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With the business world entirely revolving around Data Science, it has become one of the most sort after fields. Hence, the heavy demand for a * Data Science Certification*. In this blog on KNN algorithm, you will understand how the KNN algorithm works and how it can be implemented by using Python.

K nearest neighbors or KNN Algorithm is a simple algorithm which uses the entire dataset in its training phase. Whenever a prediction is required for an unseen data instance, it searches through the entire training dataset for k-most similar instances and the data with the most similar instance is finally returned as the prediction.

kNN is often used in search applications where you are looking for **similar** items, like **find items similar to this one.**

Algorithm suggests that if * you’re similar to your neighbours, then you are one of them*. For example, if apple looks more similar to peach, pear, and cherry (fruits) than monkey, cat or a rat (animals), then most likely apple is a fruit.

The k-nearest neighbors algorithm uses a very simple approach to perform classification. When tested with a new example, it looks through the training data and finds the k training examples that are closest to the new example. It then assigns the most common class label (among those k-training examples) to the test example.

This Edureka video on KNN Algorithm will help you to build your base by covering the theoretical, mathematical and implementation part of the KNN algorithm in Python.

k in kNN algorithm represents the number of nearest neighbor points which are voting for the new test data’s class.

If k=1, then test examples are given the same label as the closest example in the training set.

If k=3, the labels of the three closest classes are checked and the most common (i.e., occurring at least twice) label is assigned, and so on for larger ks.

** **

Let’s consider this example,

Suppose we have height and weight and its corresponding Tshirt size of several customers. Your task is to predict the T-shirt size of Anna, whose height is 161cm and her weight is 61kg.

For example, Euclidean distance between point P1(1,1) and P2(5,4) is:

In this case, select the top 5 parameters having least Euclidean distance

Since for K = 5, we have 4 Tshirts of size M, therefore according to the kNN Algorithm, Anna of height 161 cm and weight, 61kg will fit into a Tshirt of size M.

Handling the data

Calculate the distance

Find k nearest point

Predict the class

- Check the accuracy

Don’t just read it, practise it!

The very first step will be handling the iris dataset. Open the dataset using the *open function* and read the data lines with the *reader function* available under the csv module.

import csv with open(r'C:UsersAtul HarshaDocumentsiris.data.txt') as csvfile: lines = csv.reader(csvfile) for row in lines: print (', '.join(row))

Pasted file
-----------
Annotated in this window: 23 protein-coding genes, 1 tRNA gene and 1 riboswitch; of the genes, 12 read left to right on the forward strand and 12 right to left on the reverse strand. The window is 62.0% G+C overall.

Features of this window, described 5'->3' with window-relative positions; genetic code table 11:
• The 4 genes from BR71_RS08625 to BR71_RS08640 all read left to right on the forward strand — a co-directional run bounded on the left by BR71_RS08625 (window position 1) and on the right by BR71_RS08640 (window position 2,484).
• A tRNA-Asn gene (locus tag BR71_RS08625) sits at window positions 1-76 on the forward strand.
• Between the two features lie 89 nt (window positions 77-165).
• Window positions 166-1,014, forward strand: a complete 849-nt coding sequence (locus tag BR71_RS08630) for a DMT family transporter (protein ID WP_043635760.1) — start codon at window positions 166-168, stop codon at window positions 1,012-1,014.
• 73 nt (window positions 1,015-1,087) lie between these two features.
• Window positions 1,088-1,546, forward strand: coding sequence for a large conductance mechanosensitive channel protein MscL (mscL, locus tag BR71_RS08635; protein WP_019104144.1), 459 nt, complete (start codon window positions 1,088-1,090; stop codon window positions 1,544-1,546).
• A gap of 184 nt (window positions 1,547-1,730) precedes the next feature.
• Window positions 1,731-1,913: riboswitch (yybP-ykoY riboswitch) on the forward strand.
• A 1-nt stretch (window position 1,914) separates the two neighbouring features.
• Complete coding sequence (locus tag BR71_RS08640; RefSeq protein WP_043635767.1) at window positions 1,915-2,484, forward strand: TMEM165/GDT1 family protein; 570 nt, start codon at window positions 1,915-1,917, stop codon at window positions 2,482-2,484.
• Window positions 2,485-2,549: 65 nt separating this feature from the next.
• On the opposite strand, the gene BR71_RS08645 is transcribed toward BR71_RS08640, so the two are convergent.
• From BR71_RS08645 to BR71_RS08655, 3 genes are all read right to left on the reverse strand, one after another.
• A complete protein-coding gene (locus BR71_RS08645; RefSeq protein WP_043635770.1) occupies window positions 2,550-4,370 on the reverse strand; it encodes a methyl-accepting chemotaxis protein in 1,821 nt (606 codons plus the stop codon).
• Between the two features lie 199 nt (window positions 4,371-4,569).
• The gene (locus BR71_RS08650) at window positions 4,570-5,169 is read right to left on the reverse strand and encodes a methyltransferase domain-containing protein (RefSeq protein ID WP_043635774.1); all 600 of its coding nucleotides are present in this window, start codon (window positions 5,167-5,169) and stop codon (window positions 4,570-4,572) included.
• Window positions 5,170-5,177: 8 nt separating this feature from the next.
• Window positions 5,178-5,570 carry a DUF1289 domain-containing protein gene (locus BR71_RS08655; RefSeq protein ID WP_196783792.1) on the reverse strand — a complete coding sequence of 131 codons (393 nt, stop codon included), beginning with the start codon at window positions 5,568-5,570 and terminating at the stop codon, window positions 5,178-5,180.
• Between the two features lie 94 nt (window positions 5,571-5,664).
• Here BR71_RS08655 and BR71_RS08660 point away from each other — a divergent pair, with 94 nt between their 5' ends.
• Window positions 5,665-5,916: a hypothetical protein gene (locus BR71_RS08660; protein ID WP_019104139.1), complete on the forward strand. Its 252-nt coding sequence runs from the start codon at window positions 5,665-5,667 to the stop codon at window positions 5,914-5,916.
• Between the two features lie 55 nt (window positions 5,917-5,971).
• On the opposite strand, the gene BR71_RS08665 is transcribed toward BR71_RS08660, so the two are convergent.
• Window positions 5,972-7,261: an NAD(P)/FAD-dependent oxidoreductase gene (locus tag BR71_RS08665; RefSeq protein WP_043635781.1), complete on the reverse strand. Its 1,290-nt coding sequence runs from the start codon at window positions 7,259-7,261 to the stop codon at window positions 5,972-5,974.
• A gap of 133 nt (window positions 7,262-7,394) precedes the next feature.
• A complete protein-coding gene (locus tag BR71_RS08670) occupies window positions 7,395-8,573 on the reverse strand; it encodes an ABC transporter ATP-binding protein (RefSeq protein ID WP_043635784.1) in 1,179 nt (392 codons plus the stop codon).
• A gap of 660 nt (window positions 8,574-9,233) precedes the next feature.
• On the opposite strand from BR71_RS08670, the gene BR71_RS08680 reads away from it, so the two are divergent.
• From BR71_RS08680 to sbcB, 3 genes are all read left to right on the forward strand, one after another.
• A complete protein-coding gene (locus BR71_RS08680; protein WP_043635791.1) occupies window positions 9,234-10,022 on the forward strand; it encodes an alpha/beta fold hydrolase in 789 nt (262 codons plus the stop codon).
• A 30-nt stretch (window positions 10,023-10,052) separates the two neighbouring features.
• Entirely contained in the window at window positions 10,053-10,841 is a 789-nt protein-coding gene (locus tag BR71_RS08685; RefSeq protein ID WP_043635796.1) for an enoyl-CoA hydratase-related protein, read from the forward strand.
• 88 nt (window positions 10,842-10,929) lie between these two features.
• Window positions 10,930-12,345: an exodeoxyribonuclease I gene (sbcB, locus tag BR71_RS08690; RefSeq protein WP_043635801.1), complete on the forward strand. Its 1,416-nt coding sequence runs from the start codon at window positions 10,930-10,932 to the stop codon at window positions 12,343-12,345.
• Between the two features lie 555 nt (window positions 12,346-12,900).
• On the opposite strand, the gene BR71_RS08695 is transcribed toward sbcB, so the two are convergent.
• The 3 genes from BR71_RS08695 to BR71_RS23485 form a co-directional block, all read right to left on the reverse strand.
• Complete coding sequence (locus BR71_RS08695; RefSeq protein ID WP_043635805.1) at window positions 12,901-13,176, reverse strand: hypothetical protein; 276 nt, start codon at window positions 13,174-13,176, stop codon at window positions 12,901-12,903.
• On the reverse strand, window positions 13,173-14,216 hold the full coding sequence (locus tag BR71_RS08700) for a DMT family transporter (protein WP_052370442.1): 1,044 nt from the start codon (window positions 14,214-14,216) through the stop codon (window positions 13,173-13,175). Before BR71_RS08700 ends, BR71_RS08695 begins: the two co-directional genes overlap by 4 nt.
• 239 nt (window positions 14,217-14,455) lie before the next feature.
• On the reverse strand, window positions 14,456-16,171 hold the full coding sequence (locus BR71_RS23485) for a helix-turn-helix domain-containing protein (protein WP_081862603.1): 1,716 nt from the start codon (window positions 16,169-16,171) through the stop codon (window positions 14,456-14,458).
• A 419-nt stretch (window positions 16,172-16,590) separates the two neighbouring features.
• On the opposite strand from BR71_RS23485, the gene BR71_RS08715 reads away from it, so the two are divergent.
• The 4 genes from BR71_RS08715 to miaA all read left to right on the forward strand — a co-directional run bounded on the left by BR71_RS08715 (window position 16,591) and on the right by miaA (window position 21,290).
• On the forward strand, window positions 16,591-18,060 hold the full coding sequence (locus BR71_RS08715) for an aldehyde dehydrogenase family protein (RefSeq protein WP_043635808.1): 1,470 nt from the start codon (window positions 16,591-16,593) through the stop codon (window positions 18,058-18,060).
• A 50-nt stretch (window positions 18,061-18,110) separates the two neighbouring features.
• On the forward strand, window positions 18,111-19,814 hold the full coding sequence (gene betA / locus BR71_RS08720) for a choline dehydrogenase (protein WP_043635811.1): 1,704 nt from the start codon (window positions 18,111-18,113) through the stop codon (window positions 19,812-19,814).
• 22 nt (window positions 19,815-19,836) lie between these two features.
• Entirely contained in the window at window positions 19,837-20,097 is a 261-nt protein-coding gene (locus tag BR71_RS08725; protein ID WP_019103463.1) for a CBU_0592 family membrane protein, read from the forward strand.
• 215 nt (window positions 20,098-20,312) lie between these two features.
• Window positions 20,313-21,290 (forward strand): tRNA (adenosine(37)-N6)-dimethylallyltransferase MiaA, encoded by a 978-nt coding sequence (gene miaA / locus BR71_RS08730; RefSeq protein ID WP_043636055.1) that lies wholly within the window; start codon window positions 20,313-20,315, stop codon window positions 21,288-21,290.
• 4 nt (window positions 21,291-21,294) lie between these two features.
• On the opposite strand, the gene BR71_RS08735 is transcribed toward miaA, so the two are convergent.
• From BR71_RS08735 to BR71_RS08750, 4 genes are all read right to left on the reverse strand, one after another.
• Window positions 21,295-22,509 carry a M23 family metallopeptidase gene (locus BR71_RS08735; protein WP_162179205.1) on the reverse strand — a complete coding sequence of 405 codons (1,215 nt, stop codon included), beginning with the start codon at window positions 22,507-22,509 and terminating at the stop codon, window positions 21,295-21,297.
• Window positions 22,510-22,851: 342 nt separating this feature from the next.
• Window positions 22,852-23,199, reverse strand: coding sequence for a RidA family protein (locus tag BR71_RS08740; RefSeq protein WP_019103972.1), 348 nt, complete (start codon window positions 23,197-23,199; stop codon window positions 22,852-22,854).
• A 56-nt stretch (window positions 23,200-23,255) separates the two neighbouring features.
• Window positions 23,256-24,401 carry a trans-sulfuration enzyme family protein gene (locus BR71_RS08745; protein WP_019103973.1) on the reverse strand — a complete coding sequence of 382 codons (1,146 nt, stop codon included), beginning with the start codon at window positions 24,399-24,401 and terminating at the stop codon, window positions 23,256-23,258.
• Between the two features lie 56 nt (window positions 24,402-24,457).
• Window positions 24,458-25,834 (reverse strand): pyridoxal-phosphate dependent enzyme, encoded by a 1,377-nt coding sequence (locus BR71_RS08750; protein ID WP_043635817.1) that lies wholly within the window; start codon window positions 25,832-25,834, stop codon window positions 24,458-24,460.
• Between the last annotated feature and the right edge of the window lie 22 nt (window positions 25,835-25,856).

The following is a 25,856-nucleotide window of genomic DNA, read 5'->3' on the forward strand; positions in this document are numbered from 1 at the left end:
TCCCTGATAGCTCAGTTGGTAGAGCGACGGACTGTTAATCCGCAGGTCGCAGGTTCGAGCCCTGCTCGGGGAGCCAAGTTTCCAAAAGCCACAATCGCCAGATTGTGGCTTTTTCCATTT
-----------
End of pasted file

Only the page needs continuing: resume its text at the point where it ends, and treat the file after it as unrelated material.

Now you need to split the data into a training dataset (for making the prediction) and a testing dataset (for evaluating the accuracy of the model).

Before you continue, convert the flower measures loaded as strings to numbers. Next, randomly split the dataset into train and test dataset. Generally, a standard ratio of 67/33 is used for test/train split

Adding it all, let’s define a function ** handleDataset** which will load the CSV when provided with the exact filename and splits it randomly into train and test datasets using the provided split ratio.

import csv import random def handleDataset(filename, split, trainingSet=[] , testSet=[]): with open(filename, 'r') as csvfile: lines = csv.reader(csvfile) dataset = list(lines) for x in range(len(dataset)-1): for y in range(4): dataset[x][y] = float(dataset[x][y]) if random.random() < split: trainingSet.append(dataset[x]) else: testSet.append(dataset[x])

Let’s check the above function and see if it is working fine,

trainingSet=[] testSet=[] handleDataset(r'iris.data.', 0.66, trainingSet, testSet) print ('Train: ' + repr(len(trainingSet))) print ('Test: ' + repr(len(testSet)))

In order to make any predictions, you have to calculate the distance between the new point and the existing points, as you will be needing k closest points.

In this case for calculating the distance, we will use the Euclidean distance. This is defined as the *square root of the sum of the squared differences between the two arrays of numbers*

Specifically, we need only first 4 attributes(features) for distance calculation as the last attribute is a class label. So for one of the approach is to limit the Euclidean distance to a fixed length, thereby ignoring the final dimension.

Summing it up let’s define * euclideanDistance* function as follows:

import math def euclideanDistance(instance1, instance2, length): distance = 0 for x in range(length): distance += pow((instance1[x] - instance2[x]), 2) return math.sqrt(distance)

Testing the ** euclideanDistance** function,

data1 = [2, 2, 2, 'a'] data2 = [4, 4, 4, 'b'] distance = euclideanDistance(data1, data2, 3) print ('Distance: ' + repr(distance))